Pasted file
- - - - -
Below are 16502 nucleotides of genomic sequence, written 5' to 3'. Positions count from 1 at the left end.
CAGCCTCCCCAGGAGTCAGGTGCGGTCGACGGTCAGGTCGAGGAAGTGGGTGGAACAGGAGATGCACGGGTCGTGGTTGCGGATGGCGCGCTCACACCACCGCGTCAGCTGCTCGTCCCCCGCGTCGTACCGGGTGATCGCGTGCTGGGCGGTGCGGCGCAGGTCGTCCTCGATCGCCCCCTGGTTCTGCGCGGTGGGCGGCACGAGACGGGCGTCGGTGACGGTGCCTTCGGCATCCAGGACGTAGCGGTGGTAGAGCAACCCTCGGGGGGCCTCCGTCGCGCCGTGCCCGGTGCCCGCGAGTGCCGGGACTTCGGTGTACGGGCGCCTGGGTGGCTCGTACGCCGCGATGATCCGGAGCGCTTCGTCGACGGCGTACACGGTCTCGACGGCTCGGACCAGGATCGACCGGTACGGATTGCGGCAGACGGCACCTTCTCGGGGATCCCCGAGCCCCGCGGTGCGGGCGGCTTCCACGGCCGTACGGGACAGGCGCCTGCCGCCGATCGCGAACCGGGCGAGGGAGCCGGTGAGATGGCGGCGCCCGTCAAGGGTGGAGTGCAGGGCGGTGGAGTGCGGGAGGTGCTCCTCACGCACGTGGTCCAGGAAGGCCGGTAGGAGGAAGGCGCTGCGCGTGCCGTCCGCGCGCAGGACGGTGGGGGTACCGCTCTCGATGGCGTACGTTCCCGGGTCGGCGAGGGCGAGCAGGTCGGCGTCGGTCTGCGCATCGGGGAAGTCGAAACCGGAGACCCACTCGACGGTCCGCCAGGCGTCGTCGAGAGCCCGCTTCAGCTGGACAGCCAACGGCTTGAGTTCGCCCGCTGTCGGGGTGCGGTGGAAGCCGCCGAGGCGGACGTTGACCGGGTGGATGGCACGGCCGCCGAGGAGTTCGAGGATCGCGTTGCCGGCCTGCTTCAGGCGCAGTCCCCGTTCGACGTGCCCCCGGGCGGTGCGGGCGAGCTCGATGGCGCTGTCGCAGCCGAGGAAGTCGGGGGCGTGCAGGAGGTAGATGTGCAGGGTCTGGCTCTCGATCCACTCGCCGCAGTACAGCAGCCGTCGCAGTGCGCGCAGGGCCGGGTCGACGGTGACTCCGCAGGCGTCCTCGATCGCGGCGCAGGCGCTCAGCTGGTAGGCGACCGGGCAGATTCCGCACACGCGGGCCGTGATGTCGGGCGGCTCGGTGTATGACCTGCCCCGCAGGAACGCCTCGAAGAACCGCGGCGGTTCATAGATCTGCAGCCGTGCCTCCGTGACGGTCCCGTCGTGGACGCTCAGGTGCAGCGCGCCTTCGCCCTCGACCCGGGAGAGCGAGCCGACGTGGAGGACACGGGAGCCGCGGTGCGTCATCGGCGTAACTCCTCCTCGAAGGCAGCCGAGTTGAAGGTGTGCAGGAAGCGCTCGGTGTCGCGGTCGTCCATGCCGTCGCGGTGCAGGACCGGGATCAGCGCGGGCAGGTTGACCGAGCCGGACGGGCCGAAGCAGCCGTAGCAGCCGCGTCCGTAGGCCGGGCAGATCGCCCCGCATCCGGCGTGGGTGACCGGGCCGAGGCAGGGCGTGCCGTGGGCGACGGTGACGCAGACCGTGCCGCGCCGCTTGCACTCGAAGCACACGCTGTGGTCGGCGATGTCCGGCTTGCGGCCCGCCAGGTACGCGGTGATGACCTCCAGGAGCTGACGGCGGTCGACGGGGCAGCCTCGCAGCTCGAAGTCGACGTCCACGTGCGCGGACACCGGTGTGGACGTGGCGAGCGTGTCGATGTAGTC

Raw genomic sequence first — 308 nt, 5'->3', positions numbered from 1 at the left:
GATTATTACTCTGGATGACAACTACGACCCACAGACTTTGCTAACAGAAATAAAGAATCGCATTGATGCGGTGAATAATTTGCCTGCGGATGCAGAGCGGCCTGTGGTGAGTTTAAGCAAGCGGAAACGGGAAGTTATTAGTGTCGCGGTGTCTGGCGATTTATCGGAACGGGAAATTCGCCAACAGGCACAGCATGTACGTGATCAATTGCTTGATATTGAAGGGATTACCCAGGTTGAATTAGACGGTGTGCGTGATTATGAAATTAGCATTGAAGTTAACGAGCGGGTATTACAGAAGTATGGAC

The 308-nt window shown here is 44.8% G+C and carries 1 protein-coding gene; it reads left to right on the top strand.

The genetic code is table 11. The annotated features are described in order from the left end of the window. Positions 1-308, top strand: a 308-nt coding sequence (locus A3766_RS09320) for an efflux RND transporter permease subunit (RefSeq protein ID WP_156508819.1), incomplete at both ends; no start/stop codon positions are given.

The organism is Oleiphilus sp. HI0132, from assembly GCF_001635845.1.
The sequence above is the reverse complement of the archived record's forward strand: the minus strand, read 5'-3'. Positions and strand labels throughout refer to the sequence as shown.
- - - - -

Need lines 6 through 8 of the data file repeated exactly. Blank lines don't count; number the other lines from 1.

The genetic code is table 11. The annotated features are described in order from the left end of the window. Positions 1-308, top strand: a 308-nt coding sequence (locus A3766_RS09320) for an efflux RND transporter permease subunit (RefSeq protein ID WP_156508819.1), incomplete at both ends; no start/stop codon positions are given.

The organism is Oleiphilus sp. HI0132, from assembly GCF_001635845.1.
The sequence above is the reverse complement of the archived record's forward strand: the minus strand, read 5'-3'. Positions and strand labels throughout refer to the sequence as shown.